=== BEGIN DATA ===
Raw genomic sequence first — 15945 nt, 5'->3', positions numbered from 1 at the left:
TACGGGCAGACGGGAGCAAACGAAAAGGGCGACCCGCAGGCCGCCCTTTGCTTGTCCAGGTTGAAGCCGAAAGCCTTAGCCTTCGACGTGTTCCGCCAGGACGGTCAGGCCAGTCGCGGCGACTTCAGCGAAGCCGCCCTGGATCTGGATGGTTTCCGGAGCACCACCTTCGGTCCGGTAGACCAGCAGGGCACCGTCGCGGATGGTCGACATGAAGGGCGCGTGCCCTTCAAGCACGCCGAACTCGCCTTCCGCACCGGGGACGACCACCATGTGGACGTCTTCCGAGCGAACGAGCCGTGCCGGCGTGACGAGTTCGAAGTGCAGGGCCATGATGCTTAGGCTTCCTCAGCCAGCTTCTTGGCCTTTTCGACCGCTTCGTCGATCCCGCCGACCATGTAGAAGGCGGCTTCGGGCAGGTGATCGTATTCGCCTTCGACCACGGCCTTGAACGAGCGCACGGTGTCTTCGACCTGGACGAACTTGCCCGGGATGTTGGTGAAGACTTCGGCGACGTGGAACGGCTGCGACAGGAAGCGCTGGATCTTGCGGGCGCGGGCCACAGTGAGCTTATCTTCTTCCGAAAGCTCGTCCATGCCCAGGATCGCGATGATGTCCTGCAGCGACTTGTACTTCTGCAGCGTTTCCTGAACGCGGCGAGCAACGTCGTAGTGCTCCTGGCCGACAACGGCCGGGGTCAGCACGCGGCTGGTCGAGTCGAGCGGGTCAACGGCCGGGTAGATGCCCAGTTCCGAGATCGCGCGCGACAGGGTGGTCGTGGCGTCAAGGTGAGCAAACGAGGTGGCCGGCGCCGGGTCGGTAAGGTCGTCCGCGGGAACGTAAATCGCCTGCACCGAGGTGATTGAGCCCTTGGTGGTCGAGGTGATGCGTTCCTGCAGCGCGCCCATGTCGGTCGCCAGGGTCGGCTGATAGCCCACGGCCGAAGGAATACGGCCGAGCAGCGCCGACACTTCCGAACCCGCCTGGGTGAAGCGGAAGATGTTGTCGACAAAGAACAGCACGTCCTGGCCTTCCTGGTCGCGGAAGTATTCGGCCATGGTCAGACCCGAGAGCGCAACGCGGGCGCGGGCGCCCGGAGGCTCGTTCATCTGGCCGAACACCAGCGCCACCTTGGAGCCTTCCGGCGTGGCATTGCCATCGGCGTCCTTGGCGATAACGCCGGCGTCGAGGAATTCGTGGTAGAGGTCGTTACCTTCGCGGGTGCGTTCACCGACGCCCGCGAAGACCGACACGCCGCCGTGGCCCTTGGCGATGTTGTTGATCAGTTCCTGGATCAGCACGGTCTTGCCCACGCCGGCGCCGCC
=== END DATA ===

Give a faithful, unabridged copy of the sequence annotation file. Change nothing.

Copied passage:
Raw genomic sequence first — 15945 nt, 5'->3', positions numbered from 1 at the left:
TACGGGCAGACGGGAGCAAACGAAAAGGGCGACCCGCAGGCCGCCCTTTGCTTGTCCAGGTTGAAGCCGAAAGCCTTAGCCTTCGACGTGTTCCGCCAGGACGGTCAGGCCAGTCGCGGCGACTTCAGCGAAGCCGCCCTGGATCTGGATGGTTTCCGGAGCACCACCTTCGGTCCGGTAGACCAGCAGGGCACCGTCGCGGATGGTCGACATGAAGGGCGCGTGCCCTTCAAGCACGCCGAACTCGCCTTCCGCACCGGGGACGACCACCATGTGGACGTCTTCCGAGCGAACGAGCCGTGCCGGCGTGACGAGTTCGAAGTGCAGGGCCATGATGCTTAGGCTTCCTCAGCCAGCTTCTTGGCCTTTTCGACCGCTTCGTCGATCCCGCCGACCATGTAGAAGGCGGCTTCGGGCAGGTGATCGTATTCGCCTTCGACCACGGCCTTGAACGAGCGCACGGTGTCTTCGACCTGGACGAACTTGCCCGGGATGTTGGTGAAGACTTCGGCGACGTGGAACGGCTGCGACAGGAAGCGCTGGATCTTGCGGGCGCGGGCCACAGTGAGCTTATCTTCTTCCGAAAGCTCGTCCATGCCCAGGATCGCGATGATGTCCTGCAGCGACTTGTACTTCTGCAGCGTTTCCTGAACGCGGCGAGCAACGTCGTAGTGCTCCTGGCCGACAACGGCCGGGGTCAGCACGCGGCTGGTCGAGTCGAGCGGGTCAACGGCCGGGTAGATGCCCAGTTCCGAGATCGCGCGCGACAGGGTGGTCGTGGCGTCAAGGTGAGCAAACGAGGTGGCCGGCGCCGGGTCGGTAAGGTCGTCCGCGGGAACGTAAATCGCCTGCACCGAGGTGATTGAGCCCTTGGTGGTCGAGGTGATGCGTTCCTGCAGCGCGCCCATGTCGGTCGCCAGGGTCGGCTGATAGCCCACGGCCGAAGGAATACGGCCGAGCAGCGCCGACACTTCCGAACCCGCCTGGGTGAAGCGGAAGATGTTGTCGACAAAGAACAGCACGTCCTGGCCTTCCTGGTCGCGGAAGTATTCGGCCATGGTCAGACCCGAGAGCGCAACGCGGGCGCGGGCGCCCGGAGGCTCGTTCATCTGGCCGAACACCAGCGCCACCTTGGAGCCTTCCGGCGTGGCATTGCCATCGGCGTCCTTGGCGATAACGCCGGCGTCGAGGAATTCGTGGTAGAGGTCGTTACCTTCGCGGGTGCGTTCACCGACGCCCGCGAAGACCGACACGCCGCCGTGGCCCTTGGCGATGTTGTTGATCAGTTCCTGGATCAGCACGGTCTTGCCCACGCCGGCGCCGCC